March 17, 2015

Star Trek: Enterprise: "Storm Front"

It's 8 October 2004, and time for the fourth season premiere of Star Trek: Enterprise.

While Captain Archer and his crew have successfully defeated the Xindi attack on the Earth, they are not yet out of the woods: the Enterprise has been thrown back in time to 1942, where alien-assisted Nazis have invaded the USA. With Archer on the surface and presumed dead, T'Pol has her hands full when the Suliban agent Silik is revealed to have hitched a ride back with them.

When Enterprise's viewing figures plummeted during its second season, the production team looked for a strategy to claw viewers back during its third. One of their solutions was to undertake a season-long story arc, in which the Enterprise would head into an uncharted and dangerous part of the galaxy to avert the Earth's planned destruction. That arc ended with a rousing season finale, but rather than give the viewers the satisfaction of a triumphant return home to 22nd century San Francisco they instead threw in this curve ball of a season cliffhanger: Archer the prisoner of alien Nazis and the Enterprise trapped in a parallel history.

It's enormously frustrating, not to mention confusing. Enterprise kicked off with a sporadic storyline about a 'temporal cold war', with rival 29th century super-powers sending operatives back through history to change the timelines and gain advantage. It was the worst kind of story arc - regular enough to keep cropping up but occasional enough to never really get a sense of proper momentum or focus. What's worse, the Xindi arc featured manipulation from the far future as well, only it was a different kind of future manipulation that was connected to but not the centre of the time war featured in years one and two. Now that the Xindi time-travelling arc is complete, the series has immediately jumped back to the original non-Xindi time-travelling arc, and I'm confused, irritated and - to be honest - rather bored.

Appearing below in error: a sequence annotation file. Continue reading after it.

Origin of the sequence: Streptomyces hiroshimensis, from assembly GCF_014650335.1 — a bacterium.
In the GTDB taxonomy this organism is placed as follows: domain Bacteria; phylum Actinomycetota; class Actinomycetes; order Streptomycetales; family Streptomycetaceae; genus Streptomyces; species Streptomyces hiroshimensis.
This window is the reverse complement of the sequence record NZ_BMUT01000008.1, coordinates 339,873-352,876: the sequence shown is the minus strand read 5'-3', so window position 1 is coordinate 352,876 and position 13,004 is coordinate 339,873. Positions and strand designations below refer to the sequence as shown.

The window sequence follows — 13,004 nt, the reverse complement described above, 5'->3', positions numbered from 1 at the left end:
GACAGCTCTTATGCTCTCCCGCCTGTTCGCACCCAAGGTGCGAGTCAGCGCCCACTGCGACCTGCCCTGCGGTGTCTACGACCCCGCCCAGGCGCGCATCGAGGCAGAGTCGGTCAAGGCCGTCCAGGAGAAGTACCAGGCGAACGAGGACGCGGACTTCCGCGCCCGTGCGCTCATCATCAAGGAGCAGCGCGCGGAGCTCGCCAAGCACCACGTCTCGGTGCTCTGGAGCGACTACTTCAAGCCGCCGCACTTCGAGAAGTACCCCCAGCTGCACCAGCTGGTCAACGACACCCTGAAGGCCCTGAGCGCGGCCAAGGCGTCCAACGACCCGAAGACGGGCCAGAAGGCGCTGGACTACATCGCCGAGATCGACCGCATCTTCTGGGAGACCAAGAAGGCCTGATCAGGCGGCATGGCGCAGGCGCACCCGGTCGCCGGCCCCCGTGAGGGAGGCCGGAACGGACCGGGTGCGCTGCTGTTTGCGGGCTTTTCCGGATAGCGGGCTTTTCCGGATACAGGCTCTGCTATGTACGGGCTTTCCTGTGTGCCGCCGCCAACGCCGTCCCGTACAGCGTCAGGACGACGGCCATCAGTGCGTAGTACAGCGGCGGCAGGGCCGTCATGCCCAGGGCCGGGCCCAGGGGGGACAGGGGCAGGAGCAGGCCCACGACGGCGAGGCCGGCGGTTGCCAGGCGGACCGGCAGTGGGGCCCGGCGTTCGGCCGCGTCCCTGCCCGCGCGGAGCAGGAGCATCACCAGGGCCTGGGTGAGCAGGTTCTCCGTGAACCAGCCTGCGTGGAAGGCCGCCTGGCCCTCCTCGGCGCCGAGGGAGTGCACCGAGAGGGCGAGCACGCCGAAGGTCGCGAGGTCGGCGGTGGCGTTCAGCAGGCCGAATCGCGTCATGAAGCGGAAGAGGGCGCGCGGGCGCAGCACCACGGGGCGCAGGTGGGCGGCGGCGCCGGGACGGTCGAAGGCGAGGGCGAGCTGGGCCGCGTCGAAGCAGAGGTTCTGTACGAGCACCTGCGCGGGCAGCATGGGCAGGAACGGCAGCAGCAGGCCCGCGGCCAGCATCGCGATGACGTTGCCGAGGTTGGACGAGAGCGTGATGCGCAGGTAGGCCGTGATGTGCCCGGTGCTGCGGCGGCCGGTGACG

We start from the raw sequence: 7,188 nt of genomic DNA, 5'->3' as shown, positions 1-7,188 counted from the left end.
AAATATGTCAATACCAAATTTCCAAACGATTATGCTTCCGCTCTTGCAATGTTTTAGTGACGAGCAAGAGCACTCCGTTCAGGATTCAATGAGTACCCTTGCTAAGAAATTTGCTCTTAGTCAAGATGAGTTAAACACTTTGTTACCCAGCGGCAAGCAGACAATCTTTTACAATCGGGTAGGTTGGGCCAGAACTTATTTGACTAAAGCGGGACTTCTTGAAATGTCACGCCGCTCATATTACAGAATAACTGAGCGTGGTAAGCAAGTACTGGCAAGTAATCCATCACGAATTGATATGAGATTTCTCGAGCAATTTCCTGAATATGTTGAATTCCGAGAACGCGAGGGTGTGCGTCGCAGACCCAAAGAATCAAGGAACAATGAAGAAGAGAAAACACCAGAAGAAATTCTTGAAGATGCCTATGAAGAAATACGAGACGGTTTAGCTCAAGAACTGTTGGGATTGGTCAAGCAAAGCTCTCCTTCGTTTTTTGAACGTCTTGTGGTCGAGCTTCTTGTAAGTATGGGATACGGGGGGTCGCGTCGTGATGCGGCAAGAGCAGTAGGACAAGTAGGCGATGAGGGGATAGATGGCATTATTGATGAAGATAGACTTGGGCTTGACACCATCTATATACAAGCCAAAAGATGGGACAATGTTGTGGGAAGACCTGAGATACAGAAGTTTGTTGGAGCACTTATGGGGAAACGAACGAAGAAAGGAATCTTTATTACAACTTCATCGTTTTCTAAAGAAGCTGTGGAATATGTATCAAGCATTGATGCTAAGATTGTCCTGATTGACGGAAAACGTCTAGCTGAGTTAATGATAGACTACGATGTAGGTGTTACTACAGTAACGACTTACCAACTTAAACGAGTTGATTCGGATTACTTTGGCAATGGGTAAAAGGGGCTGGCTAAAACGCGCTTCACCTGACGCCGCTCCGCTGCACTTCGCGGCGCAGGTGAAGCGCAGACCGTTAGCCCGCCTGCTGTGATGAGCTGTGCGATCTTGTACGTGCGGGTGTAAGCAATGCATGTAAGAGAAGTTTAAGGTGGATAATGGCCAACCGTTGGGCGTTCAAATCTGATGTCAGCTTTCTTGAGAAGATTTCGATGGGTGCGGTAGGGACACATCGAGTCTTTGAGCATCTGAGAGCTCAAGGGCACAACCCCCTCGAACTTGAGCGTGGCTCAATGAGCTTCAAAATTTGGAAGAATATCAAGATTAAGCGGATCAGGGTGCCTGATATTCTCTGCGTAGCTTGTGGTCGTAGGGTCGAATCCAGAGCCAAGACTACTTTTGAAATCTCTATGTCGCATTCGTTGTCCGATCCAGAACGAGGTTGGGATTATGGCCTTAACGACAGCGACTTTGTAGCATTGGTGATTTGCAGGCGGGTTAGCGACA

There's also the problem of the setting: 'what if the Nazis won World War II' is about the hoariest cliche in the entire sub-genre of alternative history science fiction. When it crops up here it's worthy of eye-rolling contempt.

If all of that wasn't bad enough, there's also the problem that remarkably little happens in this episode. All up it moves people around the board a little, reveals plot information the audience had kind of guessing anyway, and that's honestly about it.

Golden Brooks is very good and appealing as Alicia Travers, the New York resistance fighter who nurses the injured Archer back to health and assists him in his mission. The regular cast all give their best. Weirdly two of the cast of The Sopranos pop up (Joe Maruzzo and Steve Schirripa) to play what are, for all intents and purposes, two of the cast of The Sopranos.

With the fourth season Enterprise shifted from shooting on film to shooting on digital video. At the same time Paramount cut the series' budget - it was one of the conditions of them getting a fourth season at all. The difference is sadly visible: this is the cheapest Star Trek had looked in many years, and can't have helped the show's chances at a fifth year.

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